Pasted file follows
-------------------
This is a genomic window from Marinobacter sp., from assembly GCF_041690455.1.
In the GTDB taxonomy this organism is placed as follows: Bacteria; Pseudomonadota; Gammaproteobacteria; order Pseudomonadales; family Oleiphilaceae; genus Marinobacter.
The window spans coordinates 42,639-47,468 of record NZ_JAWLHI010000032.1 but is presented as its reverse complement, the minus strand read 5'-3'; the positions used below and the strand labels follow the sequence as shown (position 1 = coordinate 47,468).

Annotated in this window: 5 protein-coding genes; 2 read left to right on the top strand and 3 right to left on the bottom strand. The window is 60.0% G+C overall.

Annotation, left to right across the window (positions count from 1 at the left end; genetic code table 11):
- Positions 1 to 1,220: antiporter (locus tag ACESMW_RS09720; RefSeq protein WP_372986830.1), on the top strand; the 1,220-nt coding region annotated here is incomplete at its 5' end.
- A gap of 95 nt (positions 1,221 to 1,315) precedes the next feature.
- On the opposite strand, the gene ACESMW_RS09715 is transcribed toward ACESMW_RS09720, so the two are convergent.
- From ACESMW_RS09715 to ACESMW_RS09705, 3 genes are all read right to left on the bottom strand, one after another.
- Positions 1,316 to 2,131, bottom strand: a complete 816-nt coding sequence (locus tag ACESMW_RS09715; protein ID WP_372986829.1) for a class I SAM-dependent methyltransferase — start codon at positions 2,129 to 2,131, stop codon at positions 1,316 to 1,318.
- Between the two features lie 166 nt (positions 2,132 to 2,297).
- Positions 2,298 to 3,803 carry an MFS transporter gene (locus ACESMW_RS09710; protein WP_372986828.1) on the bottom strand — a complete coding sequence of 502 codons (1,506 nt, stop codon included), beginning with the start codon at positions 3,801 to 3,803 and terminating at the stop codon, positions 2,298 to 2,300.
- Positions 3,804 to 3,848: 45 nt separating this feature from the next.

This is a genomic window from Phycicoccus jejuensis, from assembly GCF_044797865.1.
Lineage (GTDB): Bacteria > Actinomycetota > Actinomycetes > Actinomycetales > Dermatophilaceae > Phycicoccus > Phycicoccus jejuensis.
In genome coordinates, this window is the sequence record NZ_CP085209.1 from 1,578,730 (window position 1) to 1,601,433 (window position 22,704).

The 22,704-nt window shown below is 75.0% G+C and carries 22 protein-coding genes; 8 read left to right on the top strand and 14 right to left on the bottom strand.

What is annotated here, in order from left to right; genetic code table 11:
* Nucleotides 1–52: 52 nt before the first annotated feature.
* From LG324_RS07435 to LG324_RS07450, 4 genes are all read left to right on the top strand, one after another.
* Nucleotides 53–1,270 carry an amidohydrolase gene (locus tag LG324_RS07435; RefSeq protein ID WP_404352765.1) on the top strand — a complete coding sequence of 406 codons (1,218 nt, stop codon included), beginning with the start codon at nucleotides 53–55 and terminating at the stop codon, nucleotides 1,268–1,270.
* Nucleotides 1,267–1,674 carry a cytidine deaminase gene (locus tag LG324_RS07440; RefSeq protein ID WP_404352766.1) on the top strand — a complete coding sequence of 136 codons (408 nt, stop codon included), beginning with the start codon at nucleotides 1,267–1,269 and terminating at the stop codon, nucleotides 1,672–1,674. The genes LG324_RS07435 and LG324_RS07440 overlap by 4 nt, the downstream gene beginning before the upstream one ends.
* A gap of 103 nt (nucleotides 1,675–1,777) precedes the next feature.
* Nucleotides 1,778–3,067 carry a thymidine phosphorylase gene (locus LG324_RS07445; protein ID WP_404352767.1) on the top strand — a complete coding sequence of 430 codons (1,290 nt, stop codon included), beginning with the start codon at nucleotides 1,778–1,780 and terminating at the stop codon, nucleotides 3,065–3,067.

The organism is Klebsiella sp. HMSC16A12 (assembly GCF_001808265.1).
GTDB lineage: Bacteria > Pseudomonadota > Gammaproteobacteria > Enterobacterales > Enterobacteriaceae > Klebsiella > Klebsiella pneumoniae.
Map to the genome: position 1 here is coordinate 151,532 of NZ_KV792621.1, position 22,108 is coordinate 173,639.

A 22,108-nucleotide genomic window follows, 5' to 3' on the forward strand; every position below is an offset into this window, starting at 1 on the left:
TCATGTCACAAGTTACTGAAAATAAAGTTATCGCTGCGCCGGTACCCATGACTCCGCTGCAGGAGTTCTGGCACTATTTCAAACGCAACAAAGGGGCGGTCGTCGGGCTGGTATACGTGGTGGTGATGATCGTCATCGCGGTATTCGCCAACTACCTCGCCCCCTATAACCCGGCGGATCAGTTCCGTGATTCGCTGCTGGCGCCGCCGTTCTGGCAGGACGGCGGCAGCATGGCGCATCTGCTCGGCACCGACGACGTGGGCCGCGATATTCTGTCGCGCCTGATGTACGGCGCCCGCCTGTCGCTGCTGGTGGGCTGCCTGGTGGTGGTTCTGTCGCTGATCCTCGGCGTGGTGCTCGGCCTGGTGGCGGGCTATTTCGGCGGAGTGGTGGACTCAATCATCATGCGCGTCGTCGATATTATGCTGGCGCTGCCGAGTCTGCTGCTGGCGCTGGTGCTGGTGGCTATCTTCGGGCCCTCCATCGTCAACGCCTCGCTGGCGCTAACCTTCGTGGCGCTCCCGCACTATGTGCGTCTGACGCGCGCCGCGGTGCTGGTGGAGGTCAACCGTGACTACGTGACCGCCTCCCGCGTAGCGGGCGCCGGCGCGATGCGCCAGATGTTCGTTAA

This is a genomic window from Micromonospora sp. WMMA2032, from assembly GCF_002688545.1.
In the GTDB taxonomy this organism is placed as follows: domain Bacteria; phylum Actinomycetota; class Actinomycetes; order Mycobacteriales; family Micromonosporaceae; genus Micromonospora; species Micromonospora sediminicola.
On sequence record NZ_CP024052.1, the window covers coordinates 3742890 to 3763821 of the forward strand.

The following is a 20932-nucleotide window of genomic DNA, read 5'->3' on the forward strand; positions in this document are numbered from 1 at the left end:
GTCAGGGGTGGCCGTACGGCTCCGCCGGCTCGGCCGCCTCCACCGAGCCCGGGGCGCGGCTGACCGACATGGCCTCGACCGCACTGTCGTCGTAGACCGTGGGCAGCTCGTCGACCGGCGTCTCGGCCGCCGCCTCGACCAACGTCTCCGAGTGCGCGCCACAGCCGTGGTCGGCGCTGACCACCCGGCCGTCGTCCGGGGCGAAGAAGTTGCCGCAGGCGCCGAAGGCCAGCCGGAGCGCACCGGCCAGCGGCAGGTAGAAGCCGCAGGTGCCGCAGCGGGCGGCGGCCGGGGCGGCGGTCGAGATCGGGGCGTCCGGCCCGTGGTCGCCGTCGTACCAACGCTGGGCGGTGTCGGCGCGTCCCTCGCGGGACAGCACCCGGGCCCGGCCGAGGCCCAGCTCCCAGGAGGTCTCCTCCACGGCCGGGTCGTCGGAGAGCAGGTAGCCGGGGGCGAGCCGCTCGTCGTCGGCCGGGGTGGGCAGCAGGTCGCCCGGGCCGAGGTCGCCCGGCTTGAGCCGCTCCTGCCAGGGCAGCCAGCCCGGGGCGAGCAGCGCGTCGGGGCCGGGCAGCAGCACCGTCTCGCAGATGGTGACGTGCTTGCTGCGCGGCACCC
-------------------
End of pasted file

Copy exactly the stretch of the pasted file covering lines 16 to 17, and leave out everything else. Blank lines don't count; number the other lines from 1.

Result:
In genome coordinates, this window is the sequence record NZ_CP085209.1 from 1,578,730 (window position 1) to 1,601,433 (window position 22,704).

The 22,704-nt window shown below is 75.0% G+C and carries 22 protein-coding genes; 8 read left to right on the top strand and 14 right to left on the bottom strand.